Kristi Jacobson was a Duke student interning at North Carolina’s juvenile court system when she had what she refers to as “an epiphany.” She was suppoed to write a paper about her experience, but “realized I was driven to bring this story to life in the most powerful way, and that’s what film does.”
Jacobson had absolutely no filmmaking experience. But after graduating from Duke with a degree in sociology she moved to New York and got an internship with a film production company. Then she nabbed an associate producer gig with two-time Oscar winner Barbara Kopple (“Harlan County U.S.A.”), who taught her that the key to being a successful documentary filmmaker meant learning to “listen, observe, and allow yourself to find the story. Connect with people – whether with the crew, or the people I’m filming or pitching.”
Since then, Jacobson has made films about hunger in America, the role of unions in contemporary times and the story of her grandfather, legendary New York saloonkeeper Toots Shor. Five years ago she read an article in the New Yorker about solitary confinement that piqued her interest because “it was incredibly descriptive, and there was something visual and cinematic about the piece. This appeared to be a human rights issue, and I felt I had to bring this to the attention of the American people.”
Following a year of research that involved talking to journalists, prison rights advocates and people once locked up in solitary, Jacobson learned there were a “handful of states that realized locking people up without human contact and then releasing them into society is a bad idea.” One of those states was Virginia, which, after she was vetted by the state’s head of corrections and Secretary of Public Safety, gave Jacobson permission to shoot at the Red Onion State Prison in Wise County.
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“What was approved was a three-day shoot, and while unprecedented, once we were on the ground, and the warden and the staff were as welcoming as they were, that became an ongoing relationship,” says Jacobson, who eventually shot for over 20 days at the facility.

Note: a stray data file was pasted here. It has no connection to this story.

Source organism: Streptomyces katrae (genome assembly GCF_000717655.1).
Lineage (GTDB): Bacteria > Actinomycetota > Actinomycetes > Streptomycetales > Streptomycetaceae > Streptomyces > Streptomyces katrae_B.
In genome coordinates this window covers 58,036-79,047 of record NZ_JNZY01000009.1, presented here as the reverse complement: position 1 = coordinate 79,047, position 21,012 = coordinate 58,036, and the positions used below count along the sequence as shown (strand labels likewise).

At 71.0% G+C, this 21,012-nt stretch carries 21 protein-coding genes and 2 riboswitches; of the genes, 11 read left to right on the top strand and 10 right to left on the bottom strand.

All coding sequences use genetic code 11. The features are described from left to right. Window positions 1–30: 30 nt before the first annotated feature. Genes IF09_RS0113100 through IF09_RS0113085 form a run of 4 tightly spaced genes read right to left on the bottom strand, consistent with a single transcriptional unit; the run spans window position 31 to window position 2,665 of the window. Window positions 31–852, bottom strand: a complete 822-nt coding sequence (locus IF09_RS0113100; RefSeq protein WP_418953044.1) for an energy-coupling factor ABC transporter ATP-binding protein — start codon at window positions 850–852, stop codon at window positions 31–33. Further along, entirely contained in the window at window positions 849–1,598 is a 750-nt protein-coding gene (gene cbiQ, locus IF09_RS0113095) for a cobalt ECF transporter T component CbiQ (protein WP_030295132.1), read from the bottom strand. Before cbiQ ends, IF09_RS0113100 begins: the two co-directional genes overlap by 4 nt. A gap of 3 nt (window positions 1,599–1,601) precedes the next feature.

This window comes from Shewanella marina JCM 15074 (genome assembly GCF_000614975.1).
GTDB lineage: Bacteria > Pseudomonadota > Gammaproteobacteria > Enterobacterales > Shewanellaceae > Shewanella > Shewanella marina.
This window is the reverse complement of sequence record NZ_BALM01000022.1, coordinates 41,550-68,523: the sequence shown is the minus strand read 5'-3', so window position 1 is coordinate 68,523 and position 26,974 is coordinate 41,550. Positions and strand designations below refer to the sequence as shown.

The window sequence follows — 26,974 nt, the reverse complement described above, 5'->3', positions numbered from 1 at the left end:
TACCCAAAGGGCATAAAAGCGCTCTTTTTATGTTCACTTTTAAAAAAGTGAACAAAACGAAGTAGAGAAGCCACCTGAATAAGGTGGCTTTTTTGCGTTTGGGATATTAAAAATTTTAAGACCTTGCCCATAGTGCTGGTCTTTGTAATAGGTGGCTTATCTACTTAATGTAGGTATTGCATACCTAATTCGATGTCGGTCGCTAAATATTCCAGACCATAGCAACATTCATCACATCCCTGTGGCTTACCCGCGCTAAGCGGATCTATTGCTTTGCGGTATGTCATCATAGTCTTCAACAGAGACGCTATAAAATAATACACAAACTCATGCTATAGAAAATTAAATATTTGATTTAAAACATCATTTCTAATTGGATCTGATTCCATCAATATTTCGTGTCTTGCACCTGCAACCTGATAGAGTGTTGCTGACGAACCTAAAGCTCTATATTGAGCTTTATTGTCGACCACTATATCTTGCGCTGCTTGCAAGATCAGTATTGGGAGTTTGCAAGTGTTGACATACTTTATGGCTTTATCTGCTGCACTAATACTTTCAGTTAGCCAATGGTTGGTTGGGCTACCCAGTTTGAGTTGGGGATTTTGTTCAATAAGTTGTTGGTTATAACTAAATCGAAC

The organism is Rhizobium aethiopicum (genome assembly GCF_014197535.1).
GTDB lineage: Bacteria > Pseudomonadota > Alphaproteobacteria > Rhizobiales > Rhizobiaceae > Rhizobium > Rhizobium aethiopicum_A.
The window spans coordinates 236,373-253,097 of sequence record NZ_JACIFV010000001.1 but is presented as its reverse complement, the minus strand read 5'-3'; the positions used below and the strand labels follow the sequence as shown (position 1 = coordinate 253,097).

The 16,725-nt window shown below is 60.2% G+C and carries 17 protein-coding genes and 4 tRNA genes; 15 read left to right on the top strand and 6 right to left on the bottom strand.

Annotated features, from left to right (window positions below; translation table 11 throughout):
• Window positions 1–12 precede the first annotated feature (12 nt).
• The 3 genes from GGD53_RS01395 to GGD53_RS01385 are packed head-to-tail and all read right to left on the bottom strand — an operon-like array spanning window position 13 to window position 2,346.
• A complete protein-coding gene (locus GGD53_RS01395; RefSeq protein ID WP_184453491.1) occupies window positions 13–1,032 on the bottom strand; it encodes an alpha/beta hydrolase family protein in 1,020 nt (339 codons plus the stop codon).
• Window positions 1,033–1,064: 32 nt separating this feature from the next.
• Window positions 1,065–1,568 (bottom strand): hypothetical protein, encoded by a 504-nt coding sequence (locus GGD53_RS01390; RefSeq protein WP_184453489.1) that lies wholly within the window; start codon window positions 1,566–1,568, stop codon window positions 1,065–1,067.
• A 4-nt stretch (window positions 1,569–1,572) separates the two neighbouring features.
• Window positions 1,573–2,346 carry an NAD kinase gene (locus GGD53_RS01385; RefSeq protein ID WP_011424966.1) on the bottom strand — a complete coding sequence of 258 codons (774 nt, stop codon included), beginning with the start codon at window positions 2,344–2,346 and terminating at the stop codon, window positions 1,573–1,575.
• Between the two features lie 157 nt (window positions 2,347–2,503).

The result is “Solitary” which airs Monday, Feb. 6, on HBO.
“Solitary,” which features interviews with prisoners, prison administrators and guards, shows what it’s like to be shut up for 23 hours a day in an eight by 10 foot cell, the only window facing the cell block, the lights on 24/7 – sometimes for years at a time. When you are allowed out for one hour a day to exercise in a barbed wire cage, you are first strip searched. You’re not allowed to talk to the guards or fellow prisoners. And all your meals are served through a slot in your cell door.
Many of the prisoners shown in the film have committed horrible crimes, but some are in solitary for extended periods simply for disobeying a guard’s order. Several describe their experience as being buried alive, and say they “feel this rage that builds and builds,” to the point where they express extreme anger and frustration for small things like not having any salt on their food tray.
Solitary confinement is expensive – single-cell prisons and enhanced security cost more than regular facilities – but more than anything, research has shown that extended stays in solitary can cause severe psychological damage. And many of these damaged people will eventually be released and dumped out on the streets.
“I don’t think solitary as it currently exists, the lack of any human contact of any sort, is necessary in any case,” says Jacobson. “This is the United States. We have a Constitution, we condemn the abuse of human rights elsewhere, and just because you’ve committed a crime you have not given up your rights as a human being.”
Jacobson isn’t always attracted to projects involving social justice. Her next film, currently in post-production, is about “two environmentalist renegades” who founded the Billion Oyster Project, which aims to reintroduce oyster reefs into New York Harbor, once one of the most biologically diverse environments on the planet. But talking to her it’s obvious that issues involving the downtrodden are closest to her heart.
“I’ve been committed to social justice and equality and a world in which people are treated fairly,” she says. “The experience of making this film and connecting with these guys, as well as the men and women who work in the prison, made me hungry for fairness, more driven to have an impact in the world so people can find the same connection I found in there. We do share humanity, and everyone wants to be touched, laugh and feel.”
WHAT: “Solitary,” director Kristi Jacobson’s documentary about solitary confinement in American prisons.
WHERE: HBO and HBO Go
WHEN: Debuts at 10 p.m., Monday, Feb. 6, and will be repeated throughout the month.
MORE INFO: www.candescentfilms.com/solitary/